What do you know about our local animal control division? The recurring cartoon rendering of a dogcatcher who relishes the capture and demise of animals is all wrong. Because of this misconception, “many people are afraid to call us to help them find a dog or cat,” explains Steven Lerner, the animal control supervisor for Frisco, but nothing could be further from the truth. “All of my staff are huge animal lovers. Our biggest goal is to get the animal home.”
In fact, ask any animal control officer in Frisco, and their deep passion for all animals is unmistakable as they tell story after story of how they have gone to great lengths to protect an animal, as well as educate the public. “I would say more than 60 percent of our calls are wildlife related,” says Sarah King, an animal control officer for Frisco. “We have a lot of people who live in Frisco who may not be from Texas or from the U.S., so they are not familiar with the federal laws that protect our wildlife. So, we do a lot of education.”
The highly-trained, certified and experienced staff of the animal control division, housed within the development services department of Frisco, gets pure joy from making positive connections in the Frisco community — whether reuniting a pet with its owner, rescuing an injured animal, keeping the public safe through code education or increasing resident appreciation for wildlife.
“The wildlife is here, and it is not going to go away,” explains Mike Zapata, the code enforcement and animal control manager for Frisco. “Most wildlife biologists have steered away from the old way of doing things, which was to trap an animal and then release it, because it does not work. Nature tends to fill that vacuum you have created, and you are basically giving that animal a death sentence in most circumstances.”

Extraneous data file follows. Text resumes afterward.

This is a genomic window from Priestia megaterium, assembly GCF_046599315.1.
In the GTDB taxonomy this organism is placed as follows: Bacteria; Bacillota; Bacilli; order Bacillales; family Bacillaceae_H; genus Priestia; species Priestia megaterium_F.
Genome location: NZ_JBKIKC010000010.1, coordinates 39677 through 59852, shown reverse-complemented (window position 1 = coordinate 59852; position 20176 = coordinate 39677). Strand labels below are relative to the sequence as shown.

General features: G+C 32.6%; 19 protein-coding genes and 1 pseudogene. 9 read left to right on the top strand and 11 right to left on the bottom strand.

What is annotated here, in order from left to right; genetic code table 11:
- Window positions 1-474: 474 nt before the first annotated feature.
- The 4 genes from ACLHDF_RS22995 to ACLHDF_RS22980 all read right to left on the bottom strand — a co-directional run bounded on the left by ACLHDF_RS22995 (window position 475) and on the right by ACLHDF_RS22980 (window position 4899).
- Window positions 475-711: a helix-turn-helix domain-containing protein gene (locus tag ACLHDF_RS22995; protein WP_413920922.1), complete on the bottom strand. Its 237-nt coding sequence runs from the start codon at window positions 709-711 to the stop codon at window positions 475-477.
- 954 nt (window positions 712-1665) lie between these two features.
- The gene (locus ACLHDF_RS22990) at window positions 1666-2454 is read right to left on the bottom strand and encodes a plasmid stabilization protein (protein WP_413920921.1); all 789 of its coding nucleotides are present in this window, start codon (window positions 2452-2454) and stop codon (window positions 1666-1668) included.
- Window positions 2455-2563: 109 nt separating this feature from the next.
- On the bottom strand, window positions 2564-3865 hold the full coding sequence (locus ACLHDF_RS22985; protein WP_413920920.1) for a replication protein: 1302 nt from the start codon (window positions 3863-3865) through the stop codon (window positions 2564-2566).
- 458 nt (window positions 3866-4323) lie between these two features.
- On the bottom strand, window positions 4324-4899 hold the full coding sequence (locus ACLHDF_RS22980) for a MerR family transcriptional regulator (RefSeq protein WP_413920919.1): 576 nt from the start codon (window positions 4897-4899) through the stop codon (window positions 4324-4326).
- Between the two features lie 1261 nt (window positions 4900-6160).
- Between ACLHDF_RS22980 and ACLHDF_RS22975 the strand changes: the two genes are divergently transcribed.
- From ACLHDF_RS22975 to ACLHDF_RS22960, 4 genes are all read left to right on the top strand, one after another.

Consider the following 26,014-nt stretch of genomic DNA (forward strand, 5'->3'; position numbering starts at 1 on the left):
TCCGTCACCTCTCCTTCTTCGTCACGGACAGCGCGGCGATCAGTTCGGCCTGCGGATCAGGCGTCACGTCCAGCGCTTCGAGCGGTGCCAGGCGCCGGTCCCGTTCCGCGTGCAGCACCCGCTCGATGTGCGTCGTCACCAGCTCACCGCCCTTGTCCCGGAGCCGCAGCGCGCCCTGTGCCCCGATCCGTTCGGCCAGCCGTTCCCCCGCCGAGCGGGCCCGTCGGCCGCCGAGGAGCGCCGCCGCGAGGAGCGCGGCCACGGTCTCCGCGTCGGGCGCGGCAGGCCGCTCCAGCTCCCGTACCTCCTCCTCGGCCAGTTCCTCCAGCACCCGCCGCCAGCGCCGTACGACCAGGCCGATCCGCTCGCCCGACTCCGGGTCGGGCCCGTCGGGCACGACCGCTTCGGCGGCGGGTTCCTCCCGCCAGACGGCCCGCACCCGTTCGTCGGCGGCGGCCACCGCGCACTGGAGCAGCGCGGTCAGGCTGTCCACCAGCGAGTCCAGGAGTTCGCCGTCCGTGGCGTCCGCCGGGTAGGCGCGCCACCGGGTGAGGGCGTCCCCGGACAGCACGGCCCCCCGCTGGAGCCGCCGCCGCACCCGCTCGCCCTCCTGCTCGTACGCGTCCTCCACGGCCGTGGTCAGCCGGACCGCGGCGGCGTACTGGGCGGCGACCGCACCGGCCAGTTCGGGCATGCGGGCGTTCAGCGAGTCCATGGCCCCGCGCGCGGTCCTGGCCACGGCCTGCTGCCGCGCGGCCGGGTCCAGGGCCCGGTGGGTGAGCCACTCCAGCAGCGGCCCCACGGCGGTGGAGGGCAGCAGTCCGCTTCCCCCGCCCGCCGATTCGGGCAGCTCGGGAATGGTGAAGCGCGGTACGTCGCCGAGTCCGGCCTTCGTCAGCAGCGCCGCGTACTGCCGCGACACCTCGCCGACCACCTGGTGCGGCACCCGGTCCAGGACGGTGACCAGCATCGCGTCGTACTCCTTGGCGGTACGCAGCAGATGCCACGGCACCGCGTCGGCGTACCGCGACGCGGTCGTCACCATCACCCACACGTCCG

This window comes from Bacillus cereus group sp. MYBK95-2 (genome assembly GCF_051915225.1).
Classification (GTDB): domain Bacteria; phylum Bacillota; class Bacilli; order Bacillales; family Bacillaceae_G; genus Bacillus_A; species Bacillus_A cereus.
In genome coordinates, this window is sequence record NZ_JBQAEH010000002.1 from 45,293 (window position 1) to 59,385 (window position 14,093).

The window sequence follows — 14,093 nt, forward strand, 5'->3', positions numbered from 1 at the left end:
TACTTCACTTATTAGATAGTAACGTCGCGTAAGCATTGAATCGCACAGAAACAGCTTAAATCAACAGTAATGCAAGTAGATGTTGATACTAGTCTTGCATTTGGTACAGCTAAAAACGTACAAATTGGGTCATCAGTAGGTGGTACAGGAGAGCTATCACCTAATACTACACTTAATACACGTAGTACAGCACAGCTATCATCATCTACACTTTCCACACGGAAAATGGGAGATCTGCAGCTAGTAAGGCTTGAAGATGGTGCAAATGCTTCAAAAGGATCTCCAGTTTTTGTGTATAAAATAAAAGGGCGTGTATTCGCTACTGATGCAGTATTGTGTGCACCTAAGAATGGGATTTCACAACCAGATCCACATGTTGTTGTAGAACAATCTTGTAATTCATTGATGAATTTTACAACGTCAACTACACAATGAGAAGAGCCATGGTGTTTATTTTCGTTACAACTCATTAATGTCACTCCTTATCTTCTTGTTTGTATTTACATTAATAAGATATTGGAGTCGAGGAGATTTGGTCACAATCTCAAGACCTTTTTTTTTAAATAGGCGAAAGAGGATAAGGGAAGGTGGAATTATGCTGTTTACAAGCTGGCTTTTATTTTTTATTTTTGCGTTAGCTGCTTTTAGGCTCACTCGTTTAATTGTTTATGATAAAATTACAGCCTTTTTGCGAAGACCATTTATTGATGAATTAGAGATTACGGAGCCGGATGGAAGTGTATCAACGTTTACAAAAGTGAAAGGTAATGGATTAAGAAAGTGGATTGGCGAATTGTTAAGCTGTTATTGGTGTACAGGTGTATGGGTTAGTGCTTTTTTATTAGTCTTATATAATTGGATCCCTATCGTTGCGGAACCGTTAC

Ms. King says, “If you are fearful of anything, education is the best way to feel powerful. Once residents realize a [wild] animal is not here to hurt us or kill us, and we can coexist, then they have more power.”
With the increased development in Frisco, and the reduction of their habitat, wildlife is becoming more visible. Still, the strong desire to remain unseen leads wild animals to creatively use the environment around them. “Most of our greenbelts are used as highways. They follow the paths and they eat the vegetation that lives along the waterway,” explains Mr. Zapata. “Some of the other wildlife, like raccoons and opossums, tend to use our sewer system as highways, because they are kept invisible.”
Other animals, like bobcats, have “learned to take advantage of the pretty lush landscaping that people tend to put up in Frisco,” Mr. Zapata adds. “People do not realize there are bobcats setting up homes in their backyards. We have seen them under decks, under bushes, behind sheds … they do not need that much room, as long as it is hidden.” In addition, water features can attract frogs and snakes, which are prey for the bobcats.
So, short of ripping out all that expensive landscaping, what else can you do to keep your yard family-friendly, while also protecting the wildlife that originally called it home?
Hazing Techniques And Education
Head to the animal control division’s website (friscotexas.gov/131/animal-control) to learn about hazing techniques that can be used to scare wild animals away. Techniques such as yelling, waving your arms to make yourself look bigger, banging sticks and using whistles can help re-establish the animal’s natural fear of humans. “Since day one … these animals hear traffic, they hear airplanes, they hear people, they hear dogs barking, and they are accustomed to being in an urban environment,” Ms. King explains. “So, if you do not want them around, or you want them to be fearful of you, be aggressive toward them and make your presence known.”